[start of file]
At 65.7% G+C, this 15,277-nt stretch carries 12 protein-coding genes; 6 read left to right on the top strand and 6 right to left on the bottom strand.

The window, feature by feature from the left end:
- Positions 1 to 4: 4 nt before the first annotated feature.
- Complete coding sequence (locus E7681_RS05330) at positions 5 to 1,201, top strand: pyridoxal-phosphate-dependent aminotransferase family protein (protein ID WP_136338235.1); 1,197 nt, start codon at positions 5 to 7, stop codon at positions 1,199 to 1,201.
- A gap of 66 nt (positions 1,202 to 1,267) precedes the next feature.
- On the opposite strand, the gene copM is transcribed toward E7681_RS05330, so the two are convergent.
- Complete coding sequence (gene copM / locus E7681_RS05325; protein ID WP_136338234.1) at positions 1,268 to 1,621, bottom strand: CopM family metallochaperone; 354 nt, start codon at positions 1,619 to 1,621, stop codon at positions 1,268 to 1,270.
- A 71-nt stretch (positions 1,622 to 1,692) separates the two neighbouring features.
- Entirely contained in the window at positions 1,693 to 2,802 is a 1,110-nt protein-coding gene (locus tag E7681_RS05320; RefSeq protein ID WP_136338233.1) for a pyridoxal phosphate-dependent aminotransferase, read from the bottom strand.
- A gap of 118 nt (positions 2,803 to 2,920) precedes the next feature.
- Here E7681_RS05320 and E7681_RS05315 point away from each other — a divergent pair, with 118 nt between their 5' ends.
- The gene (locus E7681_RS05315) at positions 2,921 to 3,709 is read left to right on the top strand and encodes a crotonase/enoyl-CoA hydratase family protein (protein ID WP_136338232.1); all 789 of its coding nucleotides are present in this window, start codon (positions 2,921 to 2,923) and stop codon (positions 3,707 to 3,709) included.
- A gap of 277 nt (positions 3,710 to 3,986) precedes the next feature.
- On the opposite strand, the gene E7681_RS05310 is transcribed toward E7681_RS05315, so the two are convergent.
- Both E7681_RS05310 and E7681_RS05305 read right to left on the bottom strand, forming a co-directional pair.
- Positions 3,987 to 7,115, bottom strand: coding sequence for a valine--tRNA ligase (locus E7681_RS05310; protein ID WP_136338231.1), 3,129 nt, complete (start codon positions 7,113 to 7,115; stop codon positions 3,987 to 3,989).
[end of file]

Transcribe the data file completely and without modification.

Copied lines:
At 65.7% G+C, this 15,277-nt stretch carries 12 protein-coding genes; 6 read left to right on the top strand and 6 right to left on the bottom strand.

The window, feature by feature from the left end:
- Positions 1 to 4: 4 nt before the first annotated feature.
- Complete coding sequence (locus E7681_RS05330) at positions 5 to 1,201, top strand: pyridoxal-phosphate-dependent aminotransferase family protein (protein ID WP_136338235.1); 1,197 nt, start codon at positions 5 to 7, stop codon at positions 1,199 to 1,201.
- A gap of 66 nt (positions 1,202 to 1,267) precedes the next feature.
- On the opposite strand, the gene copM is transcribed toward E7681_RS05330, so the two are convergent.
- Complete coding sequence (gene copM / locus E7681_RS05325; protein ID WP_136338234.1) at positions 1,268 to 1,621, bottom strand: CopM family metallochaperone; 354 nt, start codon at positions 1,619 to 1,621, stop codon at positions 1,268 to 1,270.
- A 71-nt stretch (positions 1,622 to 1,692) separates the two neighbouring features.
- Entirely contained in the window at positions 1,693 to 2,802 is a 1,110-nt protein-coding gene (locus tag E7681_RS05320; RefSeq protein ID WP_136338233.1) for a pyridoxal phosphate-dependent aminotransferase, read from the bottom strand.
- A gap of 118 nt (positions 2,803 to 2,920) precedes the next feature.
- Here E7681_RS05320 and E7681_RS05315 point away from each other — a divergent pair, with 118 nt between their 5' ends.
- The gene (locus E7681_RS05315) at positions 2,921 to 3,709 is read left to right on the top strand and encodes a crotonase/enoyl-CoA hydratase family protein (protein ID WP_136338232.1); all 789 of its coding nucleotides are present in this window, start codon (positions 2,921 to 2,923) and stop codon (positions 3,707 to 3,709) included.
- A gap of 277 nt (positions 3,710 to 3,986) precedes the next feature.
- On the opposite strand, the gene E7681_RS05310 is transcribed toward E7681_RS05315, so the two are convergent.
- Both E7681_RS05310 and E7681_RS05305 read right to left on the bottom strand, forming a co-directional pair.
- Positions 3,987 to 7,115, bottom strand: coding sequence for a valine--tRNA ligase (locus E7681_RS05310; protein ID WP_136338231.1), 3,129 nt, complete (start codon positions 7,113 to 7,115; stop codon positions 3,987 to 3,989).